From Their Kitchen to Yours Recipes from Mother's Restaurant, New Orleans
Established in 1938 by Simon and Mary (Mother) Landry, the famous restaurant located in the heart of New Orleans' Central Business District was acquired in 1986 by brothers Jerry and John Amato from Jacques and Eddie Landry, sons of the founders. While the menu has doubled in size, the Amatos have honored the tradition of serving the original Landry offerings like the famous Ferdi Special.
Check out these wonderful dishes:
Mother's Cheese Grits with Shrimp and Crabmeat
1/2 lb. grits
1 qt. water
1/2 shredded Gruyere cheese
1/2 lb. shredded sharp cheese
1/2 qt. heavy cream (hot)
1/2 lb. butter
Salt to taste
Black pepper to taste
Put water in double boiler and bring to a boil. Slowly add grits and stir; do not stop stirring until grits are fully incorporated so lumps won't form. Cook until tender- about 20 minutes, stirring frequently. Water should be fully incorporated and grits have thickened and are tender. Add shredded cheese until incorporated. Add heavy cream and stir. Add butter, stir until butter is melted. Add salt and pepper to taste.
Shrimp and Crabmeat:
1 cup clarified butter
1/2 lb. peeled shrimp
1 cup green onions
1/4 lb. lump crabmeat
Salt to taste
Course Black Pepper to taste
Cayenne pepper to taste
In large skillet heat clarified butter, sauté shrimp, add crabmeat and green onion, salt and pepper to taste.
To serve, put grits in bowl and top with sautéed shrimp and crabmeat mixture.
Mother's Bread Pudding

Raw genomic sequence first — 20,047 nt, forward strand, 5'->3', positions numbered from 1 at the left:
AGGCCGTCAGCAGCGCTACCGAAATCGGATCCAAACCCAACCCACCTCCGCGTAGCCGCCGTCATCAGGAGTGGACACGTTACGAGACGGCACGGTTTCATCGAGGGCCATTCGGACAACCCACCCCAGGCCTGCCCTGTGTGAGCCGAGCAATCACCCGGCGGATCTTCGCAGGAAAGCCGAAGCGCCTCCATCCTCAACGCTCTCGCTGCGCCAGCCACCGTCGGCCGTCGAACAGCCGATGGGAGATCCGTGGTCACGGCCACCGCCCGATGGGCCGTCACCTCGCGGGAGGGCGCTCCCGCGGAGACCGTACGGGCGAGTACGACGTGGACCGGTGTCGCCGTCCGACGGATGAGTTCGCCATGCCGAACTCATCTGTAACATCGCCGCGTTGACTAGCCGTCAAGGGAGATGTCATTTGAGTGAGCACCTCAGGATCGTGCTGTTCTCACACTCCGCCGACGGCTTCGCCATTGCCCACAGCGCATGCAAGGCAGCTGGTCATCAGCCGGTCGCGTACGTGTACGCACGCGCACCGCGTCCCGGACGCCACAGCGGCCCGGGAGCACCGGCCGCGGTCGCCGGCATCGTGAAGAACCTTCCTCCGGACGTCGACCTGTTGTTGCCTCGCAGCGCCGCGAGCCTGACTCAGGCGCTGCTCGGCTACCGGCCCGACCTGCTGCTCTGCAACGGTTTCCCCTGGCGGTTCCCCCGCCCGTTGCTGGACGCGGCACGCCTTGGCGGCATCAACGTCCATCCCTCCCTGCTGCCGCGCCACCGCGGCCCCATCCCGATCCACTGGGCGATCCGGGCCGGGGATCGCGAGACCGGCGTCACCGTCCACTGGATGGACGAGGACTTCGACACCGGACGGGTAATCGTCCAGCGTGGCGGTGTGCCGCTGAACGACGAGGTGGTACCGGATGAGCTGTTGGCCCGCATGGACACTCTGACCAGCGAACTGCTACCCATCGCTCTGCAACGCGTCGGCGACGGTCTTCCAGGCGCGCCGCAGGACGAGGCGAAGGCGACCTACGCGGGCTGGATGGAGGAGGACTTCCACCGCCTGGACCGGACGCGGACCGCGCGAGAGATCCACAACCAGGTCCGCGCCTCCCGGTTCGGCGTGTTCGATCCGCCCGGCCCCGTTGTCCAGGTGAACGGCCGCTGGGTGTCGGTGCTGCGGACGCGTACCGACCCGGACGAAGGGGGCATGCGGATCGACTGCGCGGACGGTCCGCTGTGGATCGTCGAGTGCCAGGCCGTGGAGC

1 1/2 loaves stale french bread or an equivalent of 15 ounces stale bread
10 whole eggs
4 cups fruit cocktail with syrup
8 cups homogenized milk
2 cups heavy cream
4 cups sugar
1/2 tsp. nutmeg
3 tsp. cinnamon
4 tbs. imitation vanilla extract or 2 tsp. pure vanilla extract
1/2 lb. unsalted butter
In a large mixing bowl, break bread into small pieces; whip eggs and add to bread mixture along with fruit cocktail. In a 6 qt. sauce pot, add milk, cream, sugar, nutmeg, cinnamon, vanilla extract and butter, and bring to a boil. Stir into bread mixture a little at a time so you do not scramble the eggs and let sit for about an hour. Wash hands and break up whatever pieces of bread that is still hard into smaller pieces with your hands. Take mixture and place in a 10 x 12 x 3 roasting pan, put in a 350 degree oven and bake until top is brown and center is cooked approximately 1- 1 1/2 hours.
Mother's Restaurant is located at the corner of Poydras and Tchoupitoulas Streets in New Orleans' Central Business District.
Special thanks to Mother's chef and co-owner Jerry Amato for his assistance and permission to use the accompanying recipes, photographs and illustrations.
Mother's Oyster Dressing
1/2 cup clarified butter 2 cups onions medium diced 1-cup bell pepper medium diced 2 tbs. minced garlic 1/2 tsp. coarse black pepper 1/8 tsp. cayenne pepper 1/2 tsp. dry basil 1/2 tsp. dry oregano 1/2 tsp. dry thyme 1/8 tsp. ground bayleaf 4 cups oysters and oyster liquor 2 1/2 cups Italian seasoned bread crumbs 2-tbs. ham fat or bacon diced small 1/4 cup olive oil
In a medium sauce pan, heat clarified butter. Add onions, bell peppers, and celery and sauté. Add garlic salt, pepper, cayenne, basil, oregano, thyme, and ground bayleaf. Cook for a couple of minutes until you begin to smell the garlic. In a 10 x 12 x 3 roasting pan, mix oysters and oyster liquor with the sautéed vegetables and seasoning. Mix thoroughly. Stir in 1-½ cups of seasoned breadcrumbs and mix thoroughly. Take 1 cup of breadcrumbs and layer on top of oyster mixture. Place ham fat or bacon on top and drizzle with olive oil. Put in a 350 degree oven for approximately 1 hour or until top is golden brown.
All materials contained on this site, including text and images, are protected by copyright laws and may not be reproduced without prior written permission from the publisher. Where applicable, use of some items contained on this site may require permission from other copyright owners.
Fair Use of text from SouthernEdition.com is permitted to the extent allowed by copyright law. Proper citation is requested. Please use this guide when citing a Southern Edition article.